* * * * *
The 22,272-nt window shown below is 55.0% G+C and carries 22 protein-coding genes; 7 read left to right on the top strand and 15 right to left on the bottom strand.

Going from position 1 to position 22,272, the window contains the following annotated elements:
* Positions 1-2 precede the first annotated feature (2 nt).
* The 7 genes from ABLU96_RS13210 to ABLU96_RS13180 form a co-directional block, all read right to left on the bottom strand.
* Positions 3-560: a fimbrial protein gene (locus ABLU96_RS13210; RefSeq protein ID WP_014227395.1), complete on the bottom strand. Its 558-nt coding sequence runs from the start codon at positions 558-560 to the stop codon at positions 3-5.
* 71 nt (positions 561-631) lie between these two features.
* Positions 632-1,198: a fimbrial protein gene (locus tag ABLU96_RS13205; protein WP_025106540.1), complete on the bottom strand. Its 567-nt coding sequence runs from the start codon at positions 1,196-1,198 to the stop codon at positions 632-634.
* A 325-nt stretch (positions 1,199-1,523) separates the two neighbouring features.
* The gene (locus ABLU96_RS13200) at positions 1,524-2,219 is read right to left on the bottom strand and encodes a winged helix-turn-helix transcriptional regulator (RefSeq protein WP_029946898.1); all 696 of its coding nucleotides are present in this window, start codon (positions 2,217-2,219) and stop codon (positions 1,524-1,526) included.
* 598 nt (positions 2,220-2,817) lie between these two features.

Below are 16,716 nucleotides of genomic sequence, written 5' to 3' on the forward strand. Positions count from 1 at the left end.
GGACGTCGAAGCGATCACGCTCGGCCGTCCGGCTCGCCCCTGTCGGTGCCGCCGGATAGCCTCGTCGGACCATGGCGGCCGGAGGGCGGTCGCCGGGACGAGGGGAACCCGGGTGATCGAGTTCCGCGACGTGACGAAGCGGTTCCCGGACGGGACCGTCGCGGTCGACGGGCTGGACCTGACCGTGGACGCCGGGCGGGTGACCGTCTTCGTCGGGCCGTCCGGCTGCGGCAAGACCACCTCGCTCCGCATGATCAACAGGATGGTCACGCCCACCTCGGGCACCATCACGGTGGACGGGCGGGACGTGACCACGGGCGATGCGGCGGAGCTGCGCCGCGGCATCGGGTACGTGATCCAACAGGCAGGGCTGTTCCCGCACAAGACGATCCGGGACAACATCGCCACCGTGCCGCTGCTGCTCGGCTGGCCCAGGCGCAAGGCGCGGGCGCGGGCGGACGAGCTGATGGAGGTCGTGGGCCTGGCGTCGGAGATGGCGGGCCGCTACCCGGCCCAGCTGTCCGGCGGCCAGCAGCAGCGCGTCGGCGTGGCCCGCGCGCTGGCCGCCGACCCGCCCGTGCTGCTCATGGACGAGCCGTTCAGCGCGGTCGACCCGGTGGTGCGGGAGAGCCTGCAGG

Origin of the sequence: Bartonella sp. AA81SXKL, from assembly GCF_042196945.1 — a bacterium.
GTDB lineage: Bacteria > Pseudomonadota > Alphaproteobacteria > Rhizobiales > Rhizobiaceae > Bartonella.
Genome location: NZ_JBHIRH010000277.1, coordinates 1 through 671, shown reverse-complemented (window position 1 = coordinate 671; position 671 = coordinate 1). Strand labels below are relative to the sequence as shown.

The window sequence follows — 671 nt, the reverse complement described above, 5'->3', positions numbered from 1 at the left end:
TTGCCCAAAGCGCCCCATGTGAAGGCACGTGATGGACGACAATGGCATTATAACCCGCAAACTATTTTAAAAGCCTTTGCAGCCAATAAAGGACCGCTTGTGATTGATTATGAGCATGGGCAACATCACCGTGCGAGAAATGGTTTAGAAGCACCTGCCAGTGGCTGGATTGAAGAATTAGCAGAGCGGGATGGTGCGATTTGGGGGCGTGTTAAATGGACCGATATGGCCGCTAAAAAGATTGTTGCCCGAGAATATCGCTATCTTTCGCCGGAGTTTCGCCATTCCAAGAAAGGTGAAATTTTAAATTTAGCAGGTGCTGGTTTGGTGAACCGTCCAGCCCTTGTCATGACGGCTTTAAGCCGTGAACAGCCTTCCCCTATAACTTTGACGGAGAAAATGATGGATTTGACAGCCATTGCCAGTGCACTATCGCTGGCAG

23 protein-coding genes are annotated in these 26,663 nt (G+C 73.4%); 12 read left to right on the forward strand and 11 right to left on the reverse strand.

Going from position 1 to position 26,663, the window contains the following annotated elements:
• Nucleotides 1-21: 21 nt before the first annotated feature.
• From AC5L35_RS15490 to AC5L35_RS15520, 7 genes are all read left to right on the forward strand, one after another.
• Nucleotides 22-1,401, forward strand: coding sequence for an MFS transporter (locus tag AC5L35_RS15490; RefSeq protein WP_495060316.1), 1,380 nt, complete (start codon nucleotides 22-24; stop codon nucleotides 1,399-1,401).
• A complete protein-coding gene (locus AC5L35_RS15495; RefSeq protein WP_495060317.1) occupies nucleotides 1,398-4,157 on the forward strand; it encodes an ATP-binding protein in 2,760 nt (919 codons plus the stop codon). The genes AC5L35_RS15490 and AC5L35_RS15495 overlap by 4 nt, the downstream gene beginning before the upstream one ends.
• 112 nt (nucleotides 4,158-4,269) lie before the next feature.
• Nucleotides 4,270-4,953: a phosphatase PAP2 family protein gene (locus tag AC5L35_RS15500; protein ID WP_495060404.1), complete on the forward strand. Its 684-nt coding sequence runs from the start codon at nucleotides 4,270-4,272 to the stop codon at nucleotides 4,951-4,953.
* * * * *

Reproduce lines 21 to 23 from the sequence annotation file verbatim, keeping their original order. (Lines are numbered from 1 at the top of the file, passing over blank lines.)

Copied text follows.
• From AC5L35_RS15490 to AC5L35_RS15520, 7 genes are all read left to right on the forward strand, one after another.
• Nucleotides 22-1,401, forward strand: coding sequence for an MFS transporter (locus tag AC5L35_RS15490; RefSeq protein WP_495060316.1), 1,380 nt, complete (start codon nucleotides 22-24; stop codon nucleotides 1,399-1,401).
• A complete protein-coding gene (locus AC5L35_RS15495; RefSeq protein WP_495060317.1) occupies nucleotides 1,398-4,157 on the forward strand; it encodes an ATP-binding protein in 2,760 nt (919 codons plus the stop codon). The genes AC5L35_RS15490 and AC5L35_RS15495 overlap by 4 nt, the downstream gene beginning before the upstream one ends.